The Environmental Protection Agency is back working on the Gold King Mine in Colorado almost a year after the agency spilled 3 million gallons of toxic sludge into the waterways of three states.

EPA said Friday that it's back to clean up the mess it caused last August, while taking steps to ensure nothing unexpected occurs.

The Gold King Mine blowout has been pinned on EPA "negligence" by GOP critics on Capitol Hill, with the House Natural Resources Committee leading a probe into the incident. New Mexico is currently suing EPA for damages related to the spill.

EPA is mobilizing contractors to begin work on Saturday to complete work it started last fall at the abandoned mine, it said Friday. It will seek to stabilize the mine's opening that EPA contractors last summer opened causing the 3-million gallon blowout.

"EPA's contractor will begin this work on Saturday, July 9, and will continue work through October 2016," the agency said in its announcement.

This time around, however, the agency has a plan in place to deal with another blowout, if one where to occur. It says it has a water treatment plant in place, and has an early warning system to alert state authorities if something uneventful occurs. One of the key criticisms of the agency by states is that it didn't alert states soon enough after the spill occurred.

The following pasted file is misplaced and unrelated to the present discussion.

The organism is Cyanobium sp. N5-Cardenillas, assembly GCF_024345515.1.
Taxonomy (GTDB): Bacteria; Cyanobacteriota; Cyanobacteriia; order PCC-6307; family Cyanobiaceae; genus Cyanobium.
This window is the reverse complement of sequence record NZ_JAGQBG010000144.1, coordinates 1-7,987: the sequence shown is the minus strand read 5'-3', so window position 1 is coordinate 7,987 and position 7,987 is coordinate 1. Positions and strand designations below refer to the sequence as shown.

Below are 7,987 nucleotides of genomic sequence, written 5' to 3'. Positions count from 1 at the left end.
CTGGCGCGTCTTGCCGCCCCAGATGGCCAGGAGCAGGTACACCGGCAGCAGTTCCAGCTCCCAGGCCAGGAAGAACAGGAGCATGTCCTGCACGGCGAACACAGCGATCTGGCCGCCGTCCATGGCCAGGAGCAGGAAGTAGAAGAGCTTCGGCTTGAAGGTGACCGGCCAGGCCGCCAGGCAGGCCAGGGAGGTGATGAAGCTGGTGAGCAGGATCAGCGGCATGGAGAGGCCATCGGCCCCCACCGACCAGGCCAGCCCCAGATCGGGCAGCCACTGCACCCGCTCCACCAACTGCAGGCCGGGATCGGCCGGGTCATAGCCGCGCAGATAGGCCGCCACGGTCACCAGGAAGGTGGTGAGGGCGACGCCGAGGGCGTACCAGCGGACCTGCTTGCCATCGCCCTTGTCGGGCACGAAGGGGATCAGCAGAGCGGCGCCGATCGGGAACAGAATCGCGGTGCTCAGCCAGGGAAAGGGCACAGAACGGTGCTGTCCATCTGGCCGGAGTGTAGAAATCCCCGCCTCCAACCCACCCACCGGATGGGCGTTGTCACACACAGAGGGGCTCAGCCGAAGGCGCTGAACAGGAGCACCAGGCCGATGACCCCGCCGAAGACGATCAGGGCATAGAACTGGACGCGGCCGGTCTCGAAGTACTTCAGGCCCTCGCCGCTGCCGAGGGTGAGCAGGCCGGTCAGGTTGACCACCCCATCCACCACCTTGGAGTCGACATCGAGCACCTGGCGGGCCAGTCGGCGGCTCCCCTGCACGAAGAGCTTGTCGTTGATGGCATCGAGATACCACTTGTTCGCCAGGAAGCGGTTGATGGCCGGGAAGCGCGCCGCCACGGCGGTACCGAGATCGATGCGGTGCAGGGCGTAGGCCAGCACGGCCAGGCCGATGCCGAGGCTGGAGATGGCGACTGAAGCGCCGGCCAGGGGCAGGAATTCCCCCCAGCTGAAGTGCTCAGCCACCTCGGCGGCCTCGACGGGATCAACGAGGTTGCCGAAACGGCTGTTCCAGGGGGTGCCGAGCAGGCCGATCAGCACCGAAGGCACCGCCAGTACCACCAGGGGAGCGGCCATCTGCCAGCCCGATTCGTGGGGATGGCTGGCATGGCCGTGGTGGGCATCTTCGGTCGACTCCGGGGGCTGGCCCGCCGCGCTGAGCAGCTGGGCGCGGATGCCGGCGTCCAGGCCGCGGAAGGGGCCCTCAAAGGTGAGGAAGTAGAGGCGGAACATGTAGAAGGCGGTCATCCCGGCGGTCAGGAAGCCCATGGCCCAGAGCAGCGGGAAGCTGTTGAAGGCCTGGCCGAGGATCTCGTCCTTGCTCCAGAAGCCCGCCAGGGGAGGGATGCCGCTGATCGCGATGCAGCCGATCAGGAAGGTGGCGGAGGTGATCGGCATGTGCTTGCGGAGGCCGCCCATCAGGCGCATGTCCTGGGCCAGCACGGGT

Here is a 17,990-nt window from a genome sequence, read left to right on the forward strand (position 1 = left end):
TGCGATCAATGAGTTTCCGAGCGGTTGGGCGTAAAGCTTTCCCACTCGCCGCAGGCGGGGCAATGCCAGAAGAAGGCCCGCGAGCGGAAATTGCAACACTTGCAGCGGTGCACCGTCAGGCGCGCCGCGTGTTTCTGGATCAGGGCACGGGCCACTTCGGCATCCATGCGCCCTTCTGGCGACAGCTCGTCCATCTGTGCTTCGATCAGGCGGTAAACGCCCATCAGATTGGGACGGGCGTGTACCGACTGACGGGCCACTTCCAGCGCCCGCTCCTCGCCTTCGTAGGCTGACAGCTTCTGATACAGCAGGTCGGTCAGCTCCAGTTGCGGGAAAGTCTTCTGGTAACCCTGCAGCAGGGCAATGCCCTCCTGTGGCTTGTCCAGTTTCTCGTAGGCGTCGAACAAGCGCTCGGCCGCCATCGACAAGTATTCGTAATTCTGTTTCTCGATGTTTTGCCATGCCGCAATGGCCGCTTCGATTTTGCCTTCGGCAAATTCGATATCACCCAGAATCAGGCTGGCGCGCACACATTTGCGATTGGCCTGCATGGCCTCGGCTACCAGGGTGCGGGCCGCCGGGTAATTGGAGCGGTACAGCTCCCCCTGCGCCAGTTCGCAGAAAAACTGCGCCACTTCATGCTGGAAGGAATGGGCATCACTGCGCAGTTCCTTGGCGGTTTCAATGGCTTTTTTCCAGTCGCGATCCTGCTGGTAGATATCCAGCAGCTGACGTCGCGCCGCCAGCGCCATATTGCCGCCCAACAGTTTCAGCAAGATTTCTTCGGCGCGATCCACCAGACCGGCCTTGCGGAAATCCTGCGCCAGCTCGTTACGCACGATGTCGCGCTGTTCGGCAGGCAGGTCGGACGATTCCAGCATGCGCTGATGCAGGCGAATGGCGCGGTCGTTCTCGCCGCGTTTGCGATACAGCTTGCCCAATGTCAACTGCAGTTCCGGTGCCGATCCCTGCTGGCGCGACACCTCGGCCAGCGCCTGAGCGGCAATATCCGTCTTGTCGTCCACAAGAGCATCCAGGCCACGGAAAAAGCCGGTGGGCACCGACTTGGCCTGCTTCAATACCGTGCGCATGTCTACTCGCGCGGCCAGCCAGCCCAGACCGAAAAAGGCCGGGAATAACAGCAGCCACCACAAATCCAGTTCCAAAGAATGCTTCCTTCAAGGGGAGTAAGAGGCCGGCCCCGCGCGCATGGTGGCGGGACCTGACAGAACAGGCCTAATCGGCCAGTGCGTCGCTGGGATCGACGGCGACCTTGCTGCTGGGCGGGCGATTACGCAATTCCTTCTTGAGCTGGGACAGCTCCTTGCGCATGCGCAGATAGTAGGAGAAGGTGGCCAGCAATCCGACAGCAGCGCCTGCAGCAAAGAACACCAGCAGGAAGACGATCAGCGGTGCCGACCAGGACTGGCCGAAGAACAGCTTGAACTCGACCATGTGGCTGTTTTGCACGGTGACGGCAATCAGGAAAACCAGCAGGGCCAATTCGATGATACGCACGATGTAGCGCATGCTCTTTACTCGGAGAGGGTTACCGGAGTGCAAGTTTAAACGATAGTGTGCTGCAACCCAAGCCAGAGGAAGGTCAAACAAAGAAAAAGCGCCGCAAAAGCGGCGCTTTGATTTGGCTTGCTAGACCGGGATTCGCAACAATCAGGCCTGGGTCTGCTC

"We anticipate that the interim water treatment plant at Gladstone will continue to capture and treat any discharge from the mine," the agency explained. "However, should any of this work impact downstream watersheds, EPA will notify stakeholders in accordance with the Gold King Mine Stakeholders Alert and Notification Plan."

EPA said it issued a memo in March outlining how its regional offices could better prepare for work at mining and mineral processing sites where there it the possibility of "fluid hazards."

"The memo includes precautionary measures intended to prevent the type of event that occurred at [Gold King Mine] on Aug. 5, 2015, including headquarters technical consultation," the agency explained. "The consultation process for GKM has been completed, including review of site-specific work plans, a technical assessment of the potential for a fluid release, and verification of a carefully designed and coordinated contingency plan."